Political Contributions are Speech: Jeff Flake Edition

Arizona Republican Senator Jeff Flake recently made a $100 contribution to Alabama’s Democratic candidate for U.S. Senate, Doug Jones. Along with the donation, Flake sent out this tweet: Country over Party pic.twitter.com/JZMTaEYdxQ — Jeff Flake (@JeffFlake) December 5, 2017 Why’d Flake do this? To make a political statement. From Flake’s perspective, the message is: I […]

Filed Under: Blog, Contribution Limits, Contribution Limits, Contribution Limits Federal, Contribution Limits Press Release/In the News/Blog, Issues, Money in Politics, Doug Jones, Jeff Flake, Alabama, Arizona

Let’s Talk Turkey: Comparing 2016 Election and Thanksgiving Spending

Over Thanksgiving, one of your relatives may have mentioned the amount of money ($6.4 Billion) spent in the 2016 election cycle, asserting that there is “too much money in politics.” Many advocates for greater government regulation of political speech would say the same. But, compared to what Americans spent over 5-days beginning on Thanksgiving, $6.4 Billion over a two-year period doesn’t seem like so much.

Filed Under: Featured Content

Roy Moore, Taco Bell, and How We Use Disclosure Data

Breaking news! Taco Bell is supporting Republican Senate candidate Roy Moore. How could the home of the Doritos Locos Tacos and the Cheesy Gordita Crunch do such a thing?? The reaction by the enraged? Let’s boycott. Obviously, Taco Bell is not supporting Roy Moore. But in many ways, this is the inevitable, absurdist conclusion of […]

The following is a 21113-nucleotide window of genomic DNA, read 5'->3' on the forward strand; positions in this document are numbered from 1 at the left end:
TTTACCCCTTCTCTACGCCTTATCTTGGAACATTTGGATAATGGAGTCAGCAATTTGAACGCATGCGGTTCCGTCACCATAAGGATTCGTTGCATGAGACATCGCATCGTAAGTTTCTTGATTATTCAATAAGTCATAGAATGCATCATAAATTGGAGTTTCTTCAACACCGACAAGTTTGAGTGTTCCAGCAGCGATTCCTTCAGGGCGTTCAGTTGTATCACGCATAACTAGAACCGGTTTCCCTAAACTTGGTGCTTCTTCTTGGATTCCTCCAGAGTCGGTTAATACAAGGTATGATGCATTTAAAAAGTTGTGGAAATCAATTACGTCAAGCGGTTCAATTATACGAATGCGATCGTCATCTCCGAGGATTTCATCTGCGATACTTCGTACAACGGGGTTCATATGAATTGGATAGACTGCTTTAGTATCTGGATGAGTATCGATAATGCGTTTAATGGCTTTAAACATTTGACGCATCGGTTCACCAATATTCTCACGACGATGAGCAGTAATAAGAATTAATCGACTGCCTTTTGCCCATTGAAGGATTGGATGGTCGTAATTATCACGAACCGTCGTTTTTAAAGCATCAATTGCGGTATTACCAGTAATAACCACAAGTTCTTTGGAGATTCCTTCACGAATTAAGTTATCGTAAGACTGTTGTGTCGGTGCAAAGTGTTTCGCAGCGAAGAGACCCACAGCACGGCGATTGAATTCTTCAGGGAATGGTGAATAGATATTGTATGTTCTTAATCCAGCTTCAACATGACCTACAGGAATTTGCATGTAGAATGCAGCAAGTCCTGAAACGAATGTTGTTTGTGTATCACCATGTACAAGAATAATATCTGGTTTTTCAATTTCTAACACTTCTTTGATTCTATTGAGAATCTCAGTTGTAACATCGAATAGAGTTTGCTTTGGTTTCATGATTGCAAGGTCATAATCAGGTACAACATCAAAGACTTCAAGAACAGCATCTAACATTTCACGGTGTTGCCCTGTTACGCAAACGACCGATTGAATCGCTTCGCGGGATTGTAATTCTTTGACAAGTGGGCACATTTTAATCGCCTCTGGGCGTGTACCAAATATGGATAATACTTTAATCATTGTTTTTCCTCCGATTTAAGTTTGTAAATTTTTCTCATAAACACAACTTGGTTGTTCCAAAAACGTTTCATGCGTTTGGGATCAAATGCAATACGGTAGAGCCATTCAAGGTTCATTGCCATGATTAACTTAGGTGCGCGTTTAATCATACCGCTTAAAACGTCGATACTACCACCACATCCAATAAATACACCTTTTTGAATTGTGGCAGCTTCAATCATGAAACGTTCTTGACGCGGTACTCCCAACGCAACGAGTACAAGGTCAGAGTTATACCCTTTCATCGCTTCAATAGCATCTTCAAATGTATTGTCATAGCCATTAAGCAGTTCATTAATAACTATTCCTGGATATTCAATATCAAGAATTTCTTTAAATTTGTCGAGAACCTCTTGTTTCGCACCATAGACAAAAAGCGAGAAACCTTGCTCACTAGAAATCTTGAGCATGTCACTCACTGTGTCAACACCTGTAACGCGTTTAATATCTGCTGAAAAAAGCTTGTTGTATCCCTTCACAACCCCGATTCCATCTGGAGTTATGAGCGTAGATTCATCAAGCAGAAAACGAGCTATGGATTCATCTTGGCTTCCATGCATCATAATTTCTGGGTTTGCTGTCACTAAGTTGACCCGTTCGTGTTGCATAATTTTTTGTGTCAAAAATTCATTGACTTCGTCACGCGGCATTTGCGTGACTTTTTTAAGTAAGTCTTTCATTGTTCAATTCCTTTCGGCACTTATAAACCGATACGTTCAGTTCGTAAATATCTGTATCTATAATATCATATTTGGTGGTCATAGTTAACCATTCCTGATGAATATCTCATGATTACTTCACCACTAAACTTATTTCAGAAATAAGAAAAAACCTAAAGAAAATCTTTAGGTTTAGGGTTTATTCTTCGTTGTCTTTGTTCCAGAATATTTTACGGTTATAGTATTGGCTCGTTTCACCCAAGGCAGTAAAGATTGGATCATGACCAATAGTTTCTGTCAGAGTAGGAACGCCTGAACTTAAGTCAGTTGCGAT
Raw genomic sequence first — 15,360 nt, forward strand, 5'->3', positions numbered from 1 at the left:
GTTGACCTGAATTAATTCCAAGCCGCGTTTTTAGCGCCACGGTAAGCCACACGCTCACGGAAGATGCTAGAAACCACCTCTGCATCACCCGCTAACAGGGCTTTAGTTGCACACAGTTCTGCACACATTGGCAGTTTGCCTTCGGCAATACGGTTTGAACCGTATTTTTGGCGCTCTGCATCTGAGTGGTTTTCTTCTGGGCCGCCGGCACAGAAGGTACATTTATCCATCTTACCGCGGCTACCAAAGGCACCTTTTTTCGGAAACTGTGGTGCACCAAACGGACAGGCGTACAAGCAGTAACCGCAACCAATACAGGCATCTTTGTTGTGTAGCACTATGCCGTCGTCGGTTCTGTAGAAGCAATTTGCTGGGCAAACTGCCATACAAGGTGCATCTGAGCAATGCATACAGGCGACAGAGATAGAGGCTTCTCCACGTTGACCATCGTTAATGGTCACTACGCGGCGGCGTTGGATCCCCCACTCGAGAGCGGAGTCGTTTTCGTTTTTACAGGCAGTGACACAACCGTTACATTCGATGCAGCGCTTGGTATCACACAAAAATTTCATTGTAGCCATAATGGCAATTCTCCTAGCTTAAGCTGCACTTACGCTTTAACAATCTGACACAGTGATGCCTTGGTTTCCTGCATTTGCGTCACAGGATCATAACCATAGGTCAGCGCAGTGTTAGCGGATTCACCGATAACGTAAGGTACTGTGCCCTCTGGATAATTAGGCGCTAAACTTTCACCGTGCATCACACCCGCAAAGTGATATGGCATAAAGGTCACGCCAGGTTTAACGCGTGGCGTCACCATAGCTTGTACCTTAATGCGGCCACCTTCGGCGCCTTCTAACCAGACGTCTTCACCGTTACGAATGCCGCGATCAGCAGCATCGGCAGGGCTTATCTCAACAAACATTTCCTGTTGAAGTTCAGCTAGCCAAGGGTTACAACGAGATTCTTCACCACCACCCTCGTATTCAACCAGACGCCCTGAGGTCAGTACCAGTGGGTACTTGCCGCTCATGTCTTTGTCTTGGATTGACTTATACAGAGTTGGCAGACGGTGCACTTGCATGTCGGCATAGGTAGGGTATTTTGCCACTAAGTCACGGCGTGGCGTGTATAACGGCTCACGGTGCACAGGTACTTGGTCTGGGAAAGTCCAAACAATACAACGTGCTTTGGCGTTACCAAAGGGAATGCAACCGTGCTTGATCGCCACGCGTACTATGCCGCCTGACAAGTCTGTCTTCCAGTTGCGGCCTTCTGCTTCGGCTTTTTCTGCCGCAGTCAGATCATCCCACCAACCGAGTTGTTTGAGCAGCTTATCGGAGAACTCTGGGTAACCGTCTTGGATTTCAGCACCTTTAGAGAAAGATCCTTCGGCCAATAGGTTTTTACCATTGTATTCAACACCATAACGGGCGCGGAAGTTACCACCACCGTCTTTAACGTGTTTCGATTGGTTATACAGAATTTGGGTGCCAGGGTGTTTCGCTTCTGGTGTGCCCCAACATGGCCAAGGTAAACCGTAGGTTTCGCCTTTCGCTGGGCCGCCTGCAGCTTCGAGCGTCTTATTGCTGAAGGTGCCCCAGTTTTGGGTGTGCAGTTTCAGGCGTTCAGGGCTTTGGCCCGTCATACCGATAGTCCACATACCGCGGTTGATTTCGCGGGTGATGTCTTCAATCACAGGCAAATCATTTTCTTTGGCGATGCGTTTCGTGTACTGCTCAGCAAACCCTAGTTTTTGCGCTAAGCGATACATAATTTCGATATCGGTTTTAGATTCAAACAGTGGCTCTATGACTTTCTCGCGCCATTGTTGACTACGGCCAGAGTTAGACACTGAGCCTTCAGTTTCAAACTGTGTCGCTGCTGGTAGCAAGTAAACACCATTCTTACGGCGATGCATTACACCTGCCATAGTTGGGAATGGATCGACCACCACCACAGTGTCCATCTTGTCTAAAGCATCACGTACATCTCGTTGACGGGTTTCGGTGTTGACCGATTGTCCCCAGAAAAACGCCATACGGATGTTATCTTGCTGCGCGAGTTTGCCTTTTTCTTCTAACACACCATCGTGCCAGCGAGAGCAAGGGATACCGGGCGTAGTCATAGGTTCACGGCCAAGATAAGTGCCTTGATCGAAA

Filed Under: Blog, Contribution Limits, Contribution Limits, Contribution Limits Press Release/In the News/Blog, Disclosure, Disclosure, Disclosure Press Release/In the News/Blog, Issues, Media Watch, Money in Politics, Super PACs, Roy Moore, Taco Bell, The Daily Beast, Alabama

Richmond Times-Dispatch: Scott Blackburn column: Wave election possible because of Virginia’s campaign finance laws (In the News)

By Scott Blackburn
That wave elections happen is welcome news for democracy. Incumbent legislators have many advantages over challengers, particularly those without a political pedigree. The only way many new faces get a chance in politics is on the back of a political groundswell.
But how many newcomers get to “ride the wave” depends greatly on how easy or hard it is to run a campaign. Luckily for candidates in Virginia, the state has some of the most pro-free speech campaign laws in the country.
Like just 10 other states, Virginia has no limit on how much individuals may donate to a candidate’s campaign…
In every seat that flipped parties in the election, the candidate who won received a contribution that would have been prohibited as too large under federal campaign finance rules…
Ironically, now the wave of newcomers becomes the incumbents… 
More importantly, they will have the ability to reshape campaign rules for the future.
Let’s hope that they don’t tilt those rules in their own favor. That they are good stewards of democracy. That they remember that campaigning is hard, that campaigns are expensive, and that the goal of the law should be to make it as easy as possible for the future outsider to get into politics.